MISSION VIEJO, Calif. (Reuters) – Alexandria Scott rests her head in her hand at the emergency room reception and hopes the worst is over after the COVID-19 Omicron variant swept into her Orange County, California, hospital.
“It’s been crazy,” said the 26-year-old technician as patients lie on seats a few feet away at Providence Mission Hospital Mission Viejo, waiting for beds. “We have had literally 24-hour wait times, 18-hour wait times, and it’s just people after people coming in.”
Orange County, in southern California, has one of the highest COVID-19 hospitalization rates in the state, where cases peaked about two weeks ago.
As in hospitals across the country, Omicron hit Providence Mission’s emergency room hardest with record numbers of patients. Fewer intensive-care beds are needed for this less-deadly variant, but it is still inflicting major lung damage on the unvaccinated, doctors say.
The 504-bed acute care hospital triaged patients into modern surge wards and intensive care units that have been able to expand and contract to COVID-19 waves like few others in the country.
Staff, depleted by sickness and resignations, have taken a beating. Many say they have caught COVID-19 twice, have had little time to process hundreds of coronavirus deaths, and face tense moments with patients and families in a county known for its political conservatism, according to about a dozen doctors and nurses who spoke to Reuters.
“We responded, but it was overwhelming, it nearly broke all of us,” said emergency room doctor Jim Keany. Many of his colleagues, Keany said, are exhausted, see no end to the pandemic and have quit.
Emergency room patient numbers have plateaued at an “unsustainably high level,” said Keany, leaving people waiting on gurneys in corridors.
“I think a lot of us just feel numb,” said Amy Langdale, an emergency room trauma nurse. “There’s just an underlying depression, there’s definitely a very high burnout.”
Around eight of 10 patients on ventilators in intensive care are unvaccinated, according to Dr. Robert Goldberg, a critical care specialist at Providence Mission.
Nationally, deaths, which tend to lag infection rates, have been rising and have averaged over 2,500 a day, double the level seen before the Omicron surge, but below the peak of 3,300 a day during the Delta surge in January 2021, according to a Reuters tally. Cases and hospitalizations continue to fall rapidly.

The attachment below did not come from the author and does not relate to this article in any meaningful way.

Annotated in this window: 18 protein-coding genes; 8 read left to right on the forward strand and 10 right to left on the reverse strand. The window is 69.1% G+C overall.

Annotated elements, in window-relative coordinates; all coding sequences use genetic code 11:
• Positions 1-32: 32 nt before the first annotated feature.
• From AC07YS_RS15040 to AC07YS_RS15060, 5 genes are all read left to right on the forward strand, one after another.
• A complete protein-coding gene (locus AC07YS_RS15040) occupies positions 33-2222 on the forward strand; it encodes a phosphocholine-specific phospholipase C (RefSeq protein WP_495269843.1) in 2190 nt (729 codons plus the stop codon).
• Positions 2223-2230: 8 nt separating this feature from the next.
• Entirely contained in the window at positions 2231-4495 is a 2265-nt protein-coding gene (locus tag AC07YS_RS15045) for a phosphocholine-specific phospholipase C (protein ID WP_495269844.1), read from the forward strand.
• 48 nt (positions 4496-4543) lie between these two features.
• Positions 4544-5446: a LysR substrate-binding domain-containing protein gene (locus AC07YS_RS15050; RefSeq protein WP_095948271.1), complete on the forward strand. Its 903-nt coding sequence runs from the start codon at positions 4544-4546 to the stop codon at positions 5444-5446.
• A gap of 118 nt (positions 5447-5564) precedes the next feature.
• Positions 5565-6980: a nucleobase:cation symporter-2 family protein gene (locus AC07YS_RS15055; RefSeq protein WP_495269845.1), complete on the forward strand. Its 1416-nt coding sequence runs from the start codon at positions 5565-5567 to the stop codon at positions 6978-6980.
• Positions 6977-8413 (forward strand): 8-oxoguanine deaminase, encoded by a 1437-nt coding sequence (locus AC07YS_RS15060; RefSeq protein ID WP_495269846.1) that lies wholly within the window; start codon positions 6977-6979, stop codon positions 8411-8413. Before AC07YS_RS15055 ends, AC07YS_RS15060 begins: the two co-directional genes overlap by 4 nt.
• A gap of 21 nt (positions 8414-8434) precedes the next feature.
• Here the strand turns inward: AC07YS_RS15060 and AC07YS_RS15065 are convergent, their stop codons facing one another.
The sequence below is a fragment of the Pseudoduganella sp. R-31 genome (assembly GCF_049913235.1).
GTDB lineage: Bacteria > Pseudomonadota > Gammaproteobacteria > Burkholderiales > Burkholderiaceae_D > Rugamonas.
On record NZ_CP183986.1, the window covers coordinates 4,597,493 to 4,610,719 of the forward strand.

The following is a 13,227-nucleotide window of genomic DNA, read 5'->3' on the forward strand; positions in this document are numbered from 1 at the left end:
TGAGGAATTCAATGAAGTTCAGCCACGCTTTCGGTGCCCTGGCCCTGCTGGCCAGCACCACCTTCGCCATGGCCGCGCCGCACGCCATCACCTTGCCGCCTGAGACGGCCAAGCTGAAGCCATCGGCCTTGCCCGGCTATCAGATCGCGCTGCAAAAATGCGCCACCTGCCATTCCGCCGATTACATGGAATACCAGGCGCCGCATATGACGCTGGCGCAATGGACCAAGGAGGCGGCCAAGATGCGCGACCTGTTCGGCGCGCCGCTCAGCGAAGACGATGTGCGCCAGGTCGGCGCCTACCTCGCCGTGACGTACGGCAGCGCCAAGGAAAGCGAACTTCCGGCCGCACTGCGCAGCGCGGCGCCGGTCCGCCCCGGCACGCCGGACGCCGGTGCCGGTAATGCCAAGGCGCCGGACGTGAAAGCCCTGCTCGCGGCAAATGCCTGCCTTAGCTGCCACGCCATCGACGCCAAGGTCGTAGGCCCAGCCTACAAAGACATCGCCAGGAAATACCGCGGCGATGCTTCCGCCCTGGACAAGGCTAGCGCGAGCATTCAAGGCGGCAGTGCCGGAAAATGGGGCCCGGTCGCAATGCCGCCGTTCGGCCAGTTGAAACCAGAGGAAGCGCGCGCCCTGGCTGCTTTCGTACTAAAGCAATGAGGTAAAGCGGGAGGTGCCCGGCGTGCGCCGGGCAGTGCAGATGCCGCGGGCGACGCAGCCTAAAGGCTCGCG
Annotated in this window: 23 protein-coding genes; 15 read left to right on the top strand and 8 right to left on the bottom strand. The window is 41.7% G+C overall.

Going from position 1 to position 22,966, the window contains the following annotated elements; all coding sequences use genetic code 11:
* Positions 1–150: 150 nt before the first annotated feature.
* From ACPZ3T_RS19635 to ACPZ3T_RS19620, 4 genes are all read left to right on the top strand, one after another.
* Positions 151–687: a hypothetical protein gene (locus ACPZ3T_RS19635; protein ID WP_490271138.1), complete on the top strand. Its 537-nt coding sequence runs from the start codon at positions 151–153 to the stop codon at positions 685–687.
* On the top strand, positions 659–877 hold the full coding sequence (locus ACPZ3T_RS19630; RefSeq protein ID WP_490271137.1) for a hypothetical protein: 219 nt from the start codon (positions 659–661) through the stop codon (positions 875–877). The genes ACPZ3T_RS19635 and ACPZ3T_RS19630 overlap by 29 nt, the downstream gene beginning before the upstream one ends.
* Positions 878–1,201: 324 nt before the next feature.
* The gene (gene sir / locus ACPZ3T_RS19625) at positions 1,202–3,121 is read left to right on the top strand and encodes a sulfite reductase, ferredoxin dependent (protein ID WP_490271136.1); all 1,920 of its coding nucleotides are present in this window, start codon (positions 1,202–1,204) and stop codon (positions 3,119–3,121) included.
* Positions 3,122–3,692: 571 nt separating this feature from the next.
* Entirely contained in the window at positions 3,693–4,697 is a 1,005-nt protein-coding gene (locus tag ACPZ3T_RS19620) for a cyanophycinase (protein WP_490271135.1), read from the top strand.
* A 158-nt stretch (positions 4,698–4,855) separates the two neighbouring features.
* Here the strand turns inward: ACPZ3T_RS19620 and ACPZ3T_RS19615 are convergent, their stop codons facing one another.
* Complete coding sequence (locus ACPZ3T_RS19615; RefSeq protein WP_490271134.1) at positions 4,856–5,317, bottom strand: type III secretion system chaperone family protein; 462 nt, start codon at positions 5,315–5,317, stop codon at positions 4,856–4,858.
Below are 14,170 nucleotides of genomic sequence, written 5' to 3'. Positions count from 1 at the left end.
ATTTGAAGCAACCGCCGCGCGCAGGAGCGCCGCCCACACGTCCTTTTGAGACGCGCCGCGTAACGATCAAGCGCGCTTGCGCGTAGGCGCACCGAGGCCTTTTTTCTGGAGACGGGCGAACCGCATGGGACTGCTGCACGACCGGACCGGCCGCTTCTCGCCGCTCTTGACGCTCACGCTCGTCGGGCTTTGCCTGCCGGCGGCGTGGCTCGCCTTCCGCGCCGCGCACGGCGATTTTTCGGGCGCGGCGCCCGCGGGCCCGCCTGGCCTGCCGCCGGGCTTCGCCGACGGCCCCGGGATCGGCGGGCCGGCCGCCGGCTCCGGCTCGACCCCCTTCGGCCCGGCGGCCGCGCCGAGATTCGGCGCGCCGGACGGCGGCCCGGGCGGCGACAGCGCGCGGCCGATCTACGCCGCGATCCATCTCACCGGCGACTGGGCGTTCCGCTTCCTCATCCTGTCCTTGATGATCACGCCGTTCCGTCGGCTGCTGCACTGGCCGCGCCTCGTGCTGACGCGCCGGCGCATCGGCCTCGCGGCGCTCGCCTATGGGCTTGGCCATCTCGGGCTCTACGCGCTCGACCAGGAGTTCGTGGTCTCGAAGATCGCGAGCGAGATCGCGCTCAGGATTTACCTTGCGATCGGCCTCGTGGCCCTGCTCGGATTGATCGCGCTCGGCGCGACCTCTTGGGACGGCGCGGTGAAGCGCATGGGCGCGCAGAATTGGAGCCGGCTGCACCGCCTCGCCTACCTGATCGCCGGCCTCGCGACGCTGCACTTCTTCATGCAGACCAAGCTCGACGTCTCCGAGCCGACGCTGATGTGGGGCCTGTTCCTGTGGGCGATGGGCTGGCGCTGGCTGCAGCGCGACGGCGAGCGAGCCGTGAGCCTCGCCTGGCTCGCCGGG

Some patients in the Providence Mission intensive care unit spend the last weeks of their lives on ventilators that pump oxygen in and out of coronavirus-damaged lungs.
A middle-aged man in the unit struggling to breathe decided to go on a ventilator. His children leaned over him, his son with an arm on his bare back, his daughter with a hand on his head, their heads pressed to his side, praying for him to get better.
“Doctor, what do you think about my decision?” the man asked as he lay face down to help him breathe.
“I think that if you want to fight as hard as you can, you made the right decision,” said Dr. Tauseef Qureshi as he unplugged the patient’s mobile phone to make room for the ventilator.
The patient’s family asked that none of their names be used.
Outside, a picture in a staff area showed nurses who volunteered to work in the unit back in early 2020 when many medics were scared to set foot there. Danielle Shaw is among them.
“I call it Russian roulette. You could have no risk factors and still get super sick,” Shaw said of the coronavirus she has seen kill young, old and healthy people.
One constant is the high survival rate of vaccinated patients, added Goldberg, a pulmonary critical care doctor.
He finds it difficult working with “politicized” families who accuse his team of doing little for patients when he says everything is being done to keep them alive.
“We are seeing our colleagues go down, becoming sick, and then to have families that are confrontational is very frustrating and difficult – and emotionally trying,” Goldberg said.
Although Orange County was long a Republican bastion, Democrats now hold five of the seven U.S. congressional districts there.
For now, Keany, the emergency room doctor, is thankful that only 25% of emergency room patients have COVID-19, compared with well over half a few weeks ago.
Sitting on the ER frontline, Scott said she is tired but knows patients are even more exhausted.
“I choose to be here, I love my job,” said the “tech,” who has known nothing but COVID-19 since she began work at Providence Mission two years ago.
(Reporting by Shannon Stapleton in Mission Viejo, California; Writing by Andrew Hay; Editing by Donna Bryson and Leslie Adler)